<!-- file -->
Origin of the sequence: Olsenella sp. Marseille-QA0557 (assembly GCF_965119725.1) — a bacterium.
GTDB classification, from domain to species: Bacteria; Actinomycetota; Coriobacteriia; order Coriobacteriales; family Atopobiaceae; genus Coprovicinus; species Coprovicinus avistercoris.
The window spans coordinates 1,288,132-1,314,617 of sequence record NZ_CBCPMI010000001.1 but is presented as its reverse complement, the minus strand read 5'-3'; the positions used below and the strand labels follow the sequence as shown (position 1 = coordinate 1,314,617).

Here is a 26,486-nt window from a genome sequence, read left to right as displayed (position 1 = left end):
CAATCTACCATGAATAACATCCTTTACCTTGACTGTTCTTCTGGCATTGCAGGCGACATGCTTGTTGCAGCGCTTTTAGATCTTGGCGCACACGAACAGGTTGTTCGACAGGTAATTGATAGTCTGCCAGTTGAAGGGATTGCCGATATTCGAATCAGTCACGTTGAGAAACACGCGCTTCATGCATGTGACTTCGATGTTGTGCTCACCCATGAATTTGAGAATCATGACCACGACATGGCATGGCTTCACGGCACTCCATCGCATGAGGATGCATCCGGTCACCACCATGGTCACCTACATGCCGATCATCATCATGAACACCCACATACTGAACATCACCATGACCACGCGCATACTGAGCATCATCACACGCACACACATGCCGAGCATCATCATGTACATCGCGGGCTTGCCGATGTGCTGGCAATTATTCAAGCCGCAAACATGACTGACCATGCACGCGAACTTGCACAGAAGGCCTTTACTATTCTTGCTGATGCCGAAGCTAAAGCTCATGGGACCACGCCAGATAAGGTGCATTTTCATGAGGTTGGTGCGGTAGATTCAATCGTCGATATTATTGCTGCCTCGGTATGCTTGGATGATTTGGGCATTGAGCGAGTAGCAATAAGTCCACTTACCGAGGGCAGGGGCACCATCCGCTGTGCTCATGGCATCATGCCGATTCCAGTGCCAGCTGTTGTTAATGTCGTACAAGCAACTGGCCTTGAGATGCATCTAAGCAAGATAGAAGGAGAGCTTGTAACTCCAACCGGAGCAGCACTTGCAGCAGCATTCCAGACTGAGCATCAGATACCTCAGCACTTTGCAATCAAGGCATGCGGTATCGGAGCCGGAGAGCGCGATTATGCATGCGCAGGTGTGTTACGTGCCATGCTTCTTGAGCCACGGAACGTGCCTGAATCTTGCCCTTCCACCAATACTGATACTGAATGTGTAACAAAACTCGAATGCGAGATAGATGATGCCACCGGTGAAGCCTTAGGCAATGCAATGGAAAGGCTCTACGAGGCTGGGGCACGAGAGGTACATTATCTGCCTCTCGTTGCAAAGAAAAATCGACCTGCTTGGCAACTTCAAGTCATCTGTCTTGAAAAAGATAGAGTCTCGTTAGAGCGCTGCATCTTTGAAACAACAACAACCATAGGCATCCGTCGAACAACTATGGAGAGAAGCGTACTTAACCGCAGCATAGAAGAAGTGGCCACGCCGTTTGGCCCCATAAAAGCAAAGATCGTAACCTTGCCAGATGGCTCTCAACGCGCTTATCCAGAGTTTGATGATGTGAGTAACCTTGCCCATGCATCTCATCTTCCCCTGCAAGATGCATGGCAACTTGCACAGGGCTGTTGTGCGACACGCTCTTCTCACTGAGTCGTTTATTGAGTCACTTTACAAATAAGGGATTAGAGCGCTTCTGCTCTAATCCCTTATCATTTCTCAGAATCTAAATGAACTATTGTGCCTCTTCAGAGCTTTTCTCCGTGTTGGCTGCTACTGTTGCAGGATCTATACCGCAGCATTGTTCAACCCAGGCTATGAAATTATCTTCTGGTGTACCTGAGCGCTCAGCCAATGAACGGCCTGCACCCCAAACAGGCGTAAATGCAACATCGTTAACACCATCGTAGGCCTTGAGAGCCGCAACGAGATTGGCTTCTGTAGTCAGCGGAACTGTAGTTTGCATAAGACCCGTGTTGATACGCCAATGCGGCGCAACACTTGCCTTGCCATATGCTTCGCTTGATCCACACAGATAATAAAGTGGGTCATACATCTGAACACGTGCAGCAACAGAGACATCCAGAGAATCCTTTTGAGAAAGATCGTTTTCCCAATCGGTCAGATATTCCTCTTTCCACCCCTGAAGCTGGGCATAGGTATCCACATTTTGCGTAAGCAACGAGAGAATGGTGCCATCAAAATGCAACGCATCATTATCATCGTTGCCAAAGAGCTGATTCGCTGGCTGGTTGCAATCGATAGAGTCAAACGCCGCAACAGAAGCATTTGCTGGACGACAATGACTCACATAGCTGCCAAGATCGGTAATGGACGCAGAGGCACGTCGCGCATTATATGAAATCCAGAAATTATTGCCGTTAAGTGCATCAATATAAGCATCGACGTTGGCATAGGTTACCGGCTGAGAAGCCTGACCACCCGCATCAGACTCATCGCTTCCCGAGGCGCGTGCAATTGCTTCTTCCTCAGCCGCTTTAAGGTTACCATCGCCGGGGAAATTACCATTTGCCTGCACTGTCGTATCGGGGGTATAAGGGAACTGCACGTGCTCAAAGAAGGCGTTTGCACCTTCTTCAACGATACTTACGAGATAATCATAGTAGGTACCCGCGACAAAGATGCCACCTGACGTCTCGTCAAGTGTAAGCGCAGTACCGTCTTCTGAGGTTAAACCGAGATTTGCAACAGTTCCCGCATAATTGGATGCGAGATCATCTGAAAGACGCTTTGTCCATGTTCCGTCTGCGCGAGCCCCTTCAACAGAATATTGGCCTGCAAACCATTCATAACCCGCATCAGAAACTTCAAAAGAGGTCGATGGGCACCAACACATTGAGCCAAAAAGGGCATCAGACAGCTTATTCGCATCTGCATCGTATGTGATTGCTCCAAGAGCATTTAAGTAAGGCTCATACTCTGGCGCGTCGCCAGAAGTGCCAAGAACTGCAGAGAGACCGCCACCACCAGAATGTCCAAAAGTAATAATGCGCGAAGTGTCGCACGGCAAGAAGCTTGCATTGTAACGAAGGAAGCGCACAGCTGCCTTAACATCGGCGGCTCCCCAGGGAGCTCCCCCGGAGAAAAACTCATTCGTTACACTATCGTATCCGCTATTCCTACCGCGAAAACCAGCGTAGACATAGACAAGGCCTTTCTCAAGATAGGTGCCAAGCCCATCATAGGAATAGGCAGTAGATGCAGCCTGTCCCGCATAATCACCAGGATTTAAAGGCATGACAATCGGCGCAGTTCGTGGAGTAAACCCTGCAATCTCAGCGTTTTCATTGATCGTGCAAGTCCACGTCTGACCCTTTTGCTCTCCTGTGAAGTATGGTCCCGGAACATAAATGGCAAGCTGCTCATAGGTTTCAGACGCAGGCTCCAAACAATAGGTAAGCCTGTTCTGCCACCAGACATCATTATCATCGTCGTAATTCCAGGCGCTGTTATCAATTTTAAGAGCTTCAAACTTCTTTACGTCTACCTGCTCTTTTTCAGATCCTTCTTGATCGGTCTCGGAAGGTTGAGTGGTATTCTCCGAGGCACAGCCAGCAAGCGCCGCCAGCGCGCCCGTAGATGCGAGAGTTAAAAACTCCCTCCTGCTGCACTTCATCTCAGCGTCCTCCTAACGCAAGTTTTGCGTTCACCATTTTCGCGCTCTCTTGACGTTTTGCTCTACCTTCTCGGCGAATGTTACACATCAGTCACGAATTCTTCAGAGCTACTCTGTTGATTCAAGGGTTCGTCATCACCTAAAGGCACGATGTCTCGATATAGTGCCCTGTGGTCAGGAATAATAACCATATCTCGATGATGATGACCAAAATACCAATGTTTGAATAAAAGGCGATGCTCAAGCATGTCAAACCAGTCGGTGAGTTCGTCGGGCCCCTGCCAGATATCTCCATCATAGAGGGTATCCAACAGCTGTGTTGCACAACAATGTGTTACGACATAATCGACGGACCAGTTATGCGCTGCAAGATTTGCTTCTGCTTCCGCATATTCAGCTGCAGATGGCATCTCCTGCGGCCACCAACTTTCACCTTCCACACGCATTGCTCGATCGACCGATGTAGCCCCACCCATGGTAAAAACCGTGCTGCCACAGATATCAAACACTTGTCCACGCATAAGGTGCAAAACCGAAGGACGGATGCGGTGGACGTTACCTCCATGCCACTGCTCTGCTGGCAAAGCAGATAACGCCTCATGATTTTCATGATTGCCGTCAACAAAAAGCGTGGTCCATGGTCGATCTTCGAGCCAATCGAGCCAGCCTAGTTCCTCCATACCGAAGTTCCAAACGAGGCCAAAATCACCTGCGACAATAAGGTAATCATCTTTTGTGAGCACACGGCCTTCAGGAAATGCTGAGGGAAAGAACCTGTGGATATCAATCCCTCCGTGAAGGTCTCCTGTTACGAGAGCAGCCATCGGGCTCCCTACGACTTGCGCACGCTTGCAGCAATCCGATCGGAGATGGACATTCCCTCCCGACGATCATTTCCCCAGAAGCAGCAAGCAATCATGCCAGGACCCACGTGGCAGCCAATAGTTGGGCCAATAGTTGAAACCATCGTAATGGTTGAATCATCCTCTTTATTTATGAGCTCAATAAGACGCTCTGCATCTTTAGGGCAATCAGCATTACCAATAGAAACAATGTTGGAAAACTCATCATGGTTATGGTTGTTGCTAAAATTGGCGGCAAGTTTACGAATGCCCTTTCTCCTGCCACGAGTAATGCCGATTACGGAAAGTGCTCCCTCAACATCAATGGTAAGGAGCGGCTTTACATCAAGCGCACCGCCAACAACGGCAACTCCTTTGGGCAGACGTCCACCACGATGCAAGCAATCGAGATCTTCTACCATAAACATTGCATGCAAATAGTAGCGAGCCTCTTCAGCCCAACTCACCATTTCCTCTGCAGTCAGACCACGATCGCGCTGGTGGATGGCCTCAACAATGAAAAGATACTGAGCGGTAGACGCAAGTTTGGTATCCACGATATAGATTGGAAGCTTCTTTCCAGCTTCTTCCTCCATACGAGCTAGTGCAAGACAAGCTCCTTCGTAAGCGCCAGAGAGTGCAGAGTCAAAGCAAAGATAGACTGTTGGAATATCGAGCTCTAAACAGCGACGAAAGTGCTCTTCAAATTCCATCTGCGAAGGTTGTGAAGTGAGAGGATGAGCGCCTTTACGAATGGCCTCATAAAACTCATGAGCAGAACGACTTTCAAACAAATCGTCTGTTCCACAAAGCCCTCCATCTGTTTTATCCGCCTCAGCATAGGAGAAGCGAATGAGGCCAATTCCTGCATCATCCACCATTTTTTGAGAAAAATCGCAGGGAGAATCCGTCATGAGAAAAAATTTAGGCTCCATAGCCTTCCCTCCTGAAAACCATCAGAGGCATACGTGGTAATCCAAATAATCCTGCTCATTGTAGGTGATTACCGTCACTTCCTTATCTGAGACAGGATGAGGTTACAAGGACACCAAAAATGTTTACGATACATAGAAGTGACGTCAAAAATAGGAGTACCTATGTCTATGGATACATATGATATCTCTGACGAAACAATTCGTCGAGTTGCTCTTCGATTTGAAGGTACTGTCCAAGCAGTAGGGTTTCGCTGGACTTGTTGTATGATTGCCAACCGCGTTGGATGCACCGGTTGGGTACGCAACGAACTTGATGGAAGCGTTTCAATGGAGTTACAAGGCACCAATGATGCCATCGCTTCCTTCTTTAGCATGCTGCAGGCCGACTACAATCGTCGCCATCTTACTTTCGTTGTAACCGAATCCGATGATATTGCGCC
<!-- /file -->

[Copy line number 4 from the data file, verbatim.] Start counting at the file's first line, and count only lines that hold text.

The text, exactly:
Here is a 26,486-nt window from a genome sequence, read left to right as displayed (position 1 = left end):